Yes, riding indoors does a good job of providing the exercise component of cycling, and it’s easy to see what it’s become increasingly popular. It helps keep you fit when the weather is crappy or your schedule is too busy to allow for a “real” ride, and by working on your physical conditioning inside, you’re better prepared for when you get to go outside. If all you want is a workout, riding inside is unquestionably the more efficient option. It’s not just about weather; it’s also about time and convenience. Zwift, in particular, has also done an admirably good job of promoting the social aspects of its platform, and dare I say it, safety is probably a component to the rising appeal of indoor cycling as well.

4iiii is moving into the indoor cycling market with the new Fliiiight, which uses technology developed by STAC, a company that 4iiii bought a few months ago.

But even the absolute best indoor cycling setup is still only a vague approximation of the real thing. Granted, one might argue that many of these are focused more on the exercise component of cycling, and that may be true. But I’d counter that argument to say that many cyclists ride bikes more for the actual act of riding itself; the workout is more of an ancillary benefit.

When I first started riding more than thirty years ago, I reveled in the idea that I could use my bike to take me where I wanted to go, or to places I didn’t even know I wanted to go. I marveled in the feeling of the wind in my face, in the visual richness of the world streaming by, in the visceral joy that came from magically rolling across the ground below me. I’ve described cycling on several occasions as earthbound flying, and even to this day, that sensation is alive and well, even if I’m just on my townie on my way to the grocery store.

I get it. Riding inside — especially this modern interpretation of it — is efficient, convenient, effective, and safe. And there are now more options than ever for making the experience reasonably engaging so that people will continue doing it, and I count myself among its participants. When winter does finally arrive here in Colorado, I’ll no doubt be spending some quality time in my basement, reveling in the technological advancements that all of these new options will provide. But it also won’t at all be lost on me how much it’ll cost to get to that point.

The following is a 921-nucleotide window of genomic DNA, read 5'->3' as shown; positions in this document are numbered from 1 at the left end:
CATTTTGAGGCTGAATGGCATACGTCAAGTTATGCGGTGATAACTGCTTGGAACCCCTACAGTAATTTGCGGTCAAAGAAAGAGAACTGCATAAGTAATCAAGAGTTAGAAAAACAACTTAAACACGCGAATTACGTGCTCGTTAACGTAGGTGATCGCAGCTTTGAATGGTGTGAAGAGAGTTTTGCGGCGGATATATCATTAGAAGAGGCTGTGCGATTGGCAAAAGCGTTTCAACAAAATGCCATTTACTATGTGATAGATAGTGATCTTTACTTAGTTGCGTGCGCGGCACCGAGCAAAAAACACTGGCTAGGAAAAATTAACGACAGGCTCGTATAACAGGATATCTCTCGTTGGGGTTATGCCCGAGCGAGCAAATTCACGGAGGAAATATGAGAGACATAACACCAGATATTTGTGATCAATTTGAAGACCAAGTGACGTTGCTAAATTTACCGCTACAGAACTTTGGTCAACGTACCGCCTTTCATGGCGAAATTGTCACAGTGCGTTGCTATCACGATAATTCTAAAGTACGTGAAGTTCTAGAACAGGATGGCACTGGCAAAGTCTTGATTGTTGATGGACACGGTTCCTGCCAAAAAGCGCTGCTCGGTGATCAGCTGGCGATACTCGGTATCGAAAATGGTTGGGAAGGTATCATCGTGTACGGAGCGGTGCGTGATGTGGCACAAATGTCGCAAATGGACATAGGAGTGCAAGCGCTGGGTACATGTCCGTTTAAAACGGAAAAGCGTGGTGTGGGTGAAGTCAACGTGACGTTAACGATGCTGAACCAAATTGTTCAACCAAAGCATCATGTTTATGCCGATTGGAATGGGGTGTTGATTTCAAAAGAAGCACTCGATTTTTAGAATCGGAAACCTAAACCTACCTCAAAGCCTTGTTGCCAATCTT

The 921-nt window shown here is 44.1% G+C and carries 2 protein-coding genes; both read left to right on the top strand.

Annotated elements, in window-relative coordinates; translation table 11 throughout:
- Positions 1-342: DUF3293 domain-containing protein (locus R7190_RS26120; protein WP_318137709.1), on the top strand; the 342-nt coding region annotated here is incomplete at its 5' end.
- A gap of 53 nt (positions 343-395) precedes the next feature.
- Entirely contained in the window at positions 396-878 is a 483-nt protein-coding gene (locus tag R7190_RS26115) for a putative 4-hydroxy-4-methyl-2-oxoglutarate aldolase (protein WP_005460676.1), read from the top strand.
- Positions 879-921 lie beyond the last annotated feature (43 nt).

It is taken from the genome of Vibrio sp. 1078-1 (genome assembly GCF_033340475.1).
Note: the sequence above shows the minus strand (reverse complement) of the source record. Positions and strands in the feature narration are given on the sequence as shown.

This. Always this.

Riding outside is still ultimately the goal, or at least it should be. And now that I’ve had a few days to ruminate on my time wandering the halls of Eurobike, I can’t help but feel like some portion of the bike industry has given up a little bit on trying to push that message. What everyone in the bike industry should be selling is joy in two-wheeled form, full stop.

Ironically, Peloton — a company wholly built around exercising indoors — seems to understand this better than the cycling companies that are trying to claw back some market share. Peloton isn’t selling indoor cycling; it’s selling the image of what exercising in general will do to you, your body, and your self-image. Its instructors are hip and fun, everyone is happy (even when they’re suffering), and even the bike itself looks cool. But it’s not about the bike itself; it’s about the how the whole Peloton ecosystem will supposedly transform your life.

Compare that with the messaging surrounding all of these new indoor bikes from the endemic brands, where it’s all about watts and millimeters and simulated grades and power meter accuracy. Where’s the fun? I’ve said it before and I’ll say it again: suffering doesn’t appeal to the masses.

No question, US$3,500 is a lot of money. But you know what else that will also buy? A closet full of incredible foul-weather cycling clothing. And a decent winter beater. And a vacation where you can ride your good bike on fantastic roads or trails in gorgeous weather. The memories are included at no extra charge.

The last time I checked, outside is still (sort of) free. Remember that old saying about the best things in life? That seems more fitting than ever.

JRA is an acronym well known to bike shop employees, usually applied to customers submitting warranty claims that are clearly invalid (“I was just riding along when my top tube dented!“). It’s in part an homage to James Huang’s long tenure as a shop mechanic, but also the title we’ve given to the collection of random musings that will regularly be published here on CyclingTips. Most — but not all — of them will tech-related, but either way, they’ll reflect what’s been on his mind and what he’s been thinking about when he’s just riding along.